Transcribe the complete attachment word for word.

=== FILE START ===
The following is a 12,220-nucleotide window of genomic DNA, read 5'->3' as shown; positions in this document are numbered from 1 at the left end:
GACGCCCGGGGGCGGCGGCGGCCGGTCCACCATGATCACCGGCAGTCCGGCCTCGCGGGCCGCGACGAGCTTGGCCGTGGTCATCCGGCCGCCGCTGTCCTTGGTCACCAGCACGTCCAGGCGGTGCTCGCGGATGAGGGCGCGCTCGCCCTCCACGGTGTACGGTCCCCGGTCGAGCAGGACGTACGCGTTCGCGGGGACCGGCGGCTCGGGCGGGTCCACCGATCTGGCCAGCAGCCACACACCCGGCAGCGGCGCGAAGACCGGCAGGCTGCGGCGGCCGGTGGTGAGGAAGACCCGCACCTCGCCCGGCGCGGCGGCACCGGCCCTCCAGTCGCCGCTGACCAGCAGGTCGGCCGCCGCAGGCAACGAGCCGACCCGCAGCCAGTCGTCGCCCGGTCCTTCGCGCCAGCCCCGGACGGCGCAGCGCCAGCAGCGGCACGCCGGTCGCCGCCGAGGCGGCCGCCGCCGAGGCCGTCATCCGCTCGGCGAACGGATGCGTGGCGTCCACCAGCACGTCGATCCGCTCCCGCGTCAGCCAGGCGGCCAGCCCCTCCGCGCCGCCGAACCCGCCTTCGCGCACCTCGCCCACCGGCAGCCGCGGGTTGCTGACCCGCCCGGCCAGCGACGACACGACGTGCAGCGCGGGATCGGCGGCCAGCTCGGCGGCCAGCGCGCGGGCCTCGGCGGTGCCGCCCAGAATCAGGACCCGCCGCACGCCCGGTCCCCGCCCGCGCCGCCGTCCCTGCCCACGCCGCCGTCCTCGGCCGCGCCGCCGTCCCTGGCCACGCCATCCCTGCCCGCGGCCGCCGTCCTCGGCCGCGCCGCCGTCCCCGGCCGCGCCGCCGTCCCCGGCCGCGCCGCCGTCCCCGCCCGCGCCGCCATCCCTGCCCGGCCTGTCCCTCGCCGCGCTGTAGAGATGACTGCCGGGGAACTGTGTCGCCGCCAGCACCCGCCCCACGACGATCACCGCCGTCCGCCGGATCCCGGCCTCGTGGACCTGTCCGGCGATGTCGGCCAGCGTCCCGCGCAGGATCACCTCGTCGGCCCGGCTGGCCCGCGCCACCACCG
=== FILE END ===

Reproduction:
The following is a 12,220-nucleotide window of genomic DNA, read 5'->3' as shown; positions in this document are numbered from 1 at the left end:
GACGCCCGGGGGCGGCGGCGGCCGGTCCACCATGATCACCGGCAGTCCGGCCTCGCGGGCCGCGACGAGCTTGGCCGTGGTCATCCGGCCGCCGCTGTCCTTGGTCACCAGCACGTCCAGGCGGTGCTCGCGGATGAGGGCGCGCTCGCCCTCCACGGTGTACGGTCCCCGGTCGAGCAGGACGTACGCGTTCGCGGGGACCGGCGGCTCGGGCGGGTCCACCGATCTGGCCAGCAGCCACACACCCGGCAGCGGCGCGAAGACCGGCAGGCTGCGGCGGCCGGTGGTGAGGAAGACCCGCACCTCGCCCGGCGCGGCGGCACCGGCCCTCCAGTCGCCGCTGACCAGCAGGTCGGCCGCCGCAGGCAACGAGCCGACCCGCAGCCAGTCGTCGCCCGGTCCTTCGCGCCAGCCCCGGACGGCGCAGCGCCAGCAGCGGCACGCCGGTCGCCGCCGAGGCGGCCGCCGCCGAGGCCGTCATCCGCTCGGCGAACGGATGCGTGGCGTCCACCAGCACGTCGATCCGCTCCCGCGTCAGCCAGGCGGCCAGCCCCTCCGCGCCGCCGAACCCGCCTTCGCGCACCTCGCCCACCGGCAGCCGCGGGTTGCTGACCCGCCCGGCCAGCGACGACACGACGTGCAGCGCGGGATCGGCGGCCAGCTCGGCGGCCAGCGCGCGGGCCTCGGCGGTGCCGCCCAGAATCAGGACCCGCCGCACGCCCGGTCCCCGCCCGCGCCGCCGTCCCTGCCCACGCCGCCGTCCTCGGCCGCGCCGCCGTCCCTGGCCACGCCATCCCTGCCCGCGGCCGCCGTCCTCGGCCGCGCCGCCGTCCCCGGCCGCGCCGCCGTCCCCGGCCGCGCCGCCGTCCCCGCCCGCGCCGCCATCCCTGCCCGGCCTGTCCCTCGCCGCGCTGTAGAGATGACTGCCGGGGAACTGTGTCGCCGCCAGCACCCGCCCCACGACGATCACCGCCGTCCGCCGGATCCCGGCCTCGTGGACCTGTCCGGCGATGTCGGCCAGCGTCCCGCGCAGGATCACCTCGTCGGCCCGGCTGGCCCGCGCCACCACCG